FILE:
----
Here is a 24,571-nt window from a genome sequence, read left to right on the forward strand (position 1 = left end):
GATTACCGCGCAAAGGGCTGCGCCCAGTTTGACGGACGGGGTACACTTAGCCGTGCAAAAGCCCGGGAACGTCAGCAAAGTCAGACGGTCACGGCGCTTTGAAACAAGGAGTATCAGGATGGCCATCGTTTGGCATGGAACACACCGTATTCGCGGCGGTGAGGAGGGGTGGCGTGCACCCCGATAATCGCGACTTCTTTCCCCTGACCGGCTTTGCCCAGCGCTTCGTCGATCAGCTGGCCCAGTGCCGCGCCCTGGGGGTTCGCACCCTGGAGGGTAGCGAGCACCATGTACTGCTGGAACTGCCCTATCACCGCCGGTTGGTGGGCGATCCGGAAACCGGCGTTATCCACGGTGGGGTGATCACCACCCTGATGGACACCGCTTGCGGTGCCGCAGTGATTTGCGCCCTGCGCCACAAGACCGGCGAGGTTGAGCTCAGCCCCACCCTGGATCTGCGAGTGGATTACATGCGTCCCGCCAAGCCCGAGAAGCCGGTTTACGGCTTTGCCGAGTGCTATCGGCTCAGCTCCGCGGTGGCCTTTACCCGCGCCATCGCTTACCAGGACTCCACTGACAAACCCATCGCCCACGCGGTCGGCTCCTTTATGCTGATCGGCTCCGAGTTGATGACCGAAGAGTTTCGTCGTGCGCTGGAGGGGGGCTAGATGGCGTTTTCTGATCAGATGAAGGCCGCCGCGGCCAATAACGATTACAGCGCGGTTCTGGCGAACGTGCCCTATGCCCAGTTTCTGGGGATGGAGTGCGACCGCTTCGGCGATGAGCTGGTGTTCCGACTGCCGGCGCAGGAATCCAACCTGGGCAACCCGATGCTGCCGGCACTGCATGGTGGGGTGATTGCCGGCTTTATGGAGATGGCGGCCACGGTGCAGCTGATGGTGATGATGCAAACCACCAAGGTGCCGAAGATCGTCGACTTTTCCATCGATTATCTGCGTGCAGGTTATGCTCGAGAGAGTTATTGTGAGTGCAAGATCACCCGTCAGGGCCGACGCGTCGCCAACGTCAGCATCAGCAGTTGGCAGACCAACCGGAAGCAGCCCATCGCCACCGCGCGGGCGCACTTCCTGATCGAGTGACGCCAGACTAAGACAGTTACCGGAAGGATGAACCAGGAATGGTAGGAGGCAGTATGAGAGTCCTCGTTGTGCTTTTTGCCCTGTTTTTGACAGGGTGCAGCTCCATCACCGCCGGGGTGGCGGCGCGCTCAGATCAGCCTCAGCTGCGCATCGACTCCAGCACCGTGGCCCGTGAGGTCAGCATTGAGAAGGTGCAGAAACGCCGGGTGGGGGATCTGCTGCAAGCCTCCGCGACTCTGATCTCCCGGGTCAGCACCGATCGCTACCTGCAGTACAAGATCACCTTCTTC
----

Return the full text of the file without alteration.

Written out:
Here is a 24,571-nt window from a genome sequence, read left to right on the forward strand (position 1 = left end):
GATTACCGCGCAAAGGGCTGCGCCCAGTTTGACGGACGGGGTACACTTAGCCGTGCAAAAGCCCGGGAACGTCAGCAAAGTCAGACGGTCACGGCGCTTTGAAACAAGGAGTATCAGGATGGCCATCGTTTGGCATGGAACACACCGTATTCGCGGCGGTGAGGAGGGGTGGCGTGCACCCCGATAATCGCGACTTCTTTCCCCTGACCGGCTTTGCCCAGCGCTTCGTCGATCAGCTGGCCCAGTGCCGCGCCCTGGGGGTTCGCACCCTGGAGGGTAGCGAGCACCATGTACTGCTGGAACTGCCCTATCACCGCCGGTTGGTGGGCGATCCGGAAACCGGCGTTATCCACGGTGGGGTGATCACCACCCTGATGGACACCGCTTGCGGTGCCGCAGTGATTTGCGCCCTGCGCCACAAGACCGGCGAGGTTGAGCTCAGCCCCACCCTGGATCTGCGAGTGGATTACATGCGTCCCGCCAAGCCCGAGAAGCCGGTTTACGGCTTTGCCGAGTGCTATCGGCTCAGCTCCGCGGTGGCCTTTACCCGCGCCATCGCTTACCAGGACTCCACTGACAAACCCATCGCCCACGCGGTCGGCTCCTTTATGCTGATCGGCTCCGAGTTGATGACCGAAGAGTTTCGTCGTGCGCTGGAGGGGGGCTAGATGGCGTTTTCTGATCAGATGAAGGCCGCCGCGGCCAATAACGATTACAGCGCGGTTCTGGCGAACGTGCCCTATGCCCAGTTTCTGGGGATGGAGTGCGACCGCTTCGGCGATGAGCTGGTGTTCCGACTGCCGGCGCAGGAATCCAACCTGGGCAACCCGATGCTGCCGGCACTGCATGGTGGGGTGATTGCCGGCTTTATGGAGATGGCGGCCACGGTGCAGCTGATGGTGATGATGCAAACCACCAAGGTGCCGAAGATCGTCGACTTTTCCATCGATTATCTGCGTGCAGGTTATGCTCGAGAGAGTTATTGTGAGTGCAAGATCACCCGTCAGGGCCGACGCGTCGCCAACGTCAGCATCAGCAGTTGGCAGACCAACCGGAAGCAGCCCATCGCCACCGCGCGGGCGCACTTCCTGATCGAGTGACGCCAGACTAAGACAGTTACCGGAAGGATGAACCAGGAATGGTAGGAGGCAGTATGAGAGTCCTCGTTGTGCTTTTTGCCCTGTTTTTGACAGGGTGCAGCTCCATCACCGCCGGGGTGGCGGCGCGCTCAGATCAGCCTCAGCTGCGCATCGACTCCAGCACCGTGGCCCGTGAGGTCAGCATTGAGAAGGTGCAGAAACGCCGGGTGGGGGATCTGCTGCAAGCCTCCGCGACTCTGATCTCCCGGGTCAGCACCGATCGCTACCTGCAGTACAAGATCACCTTCTTC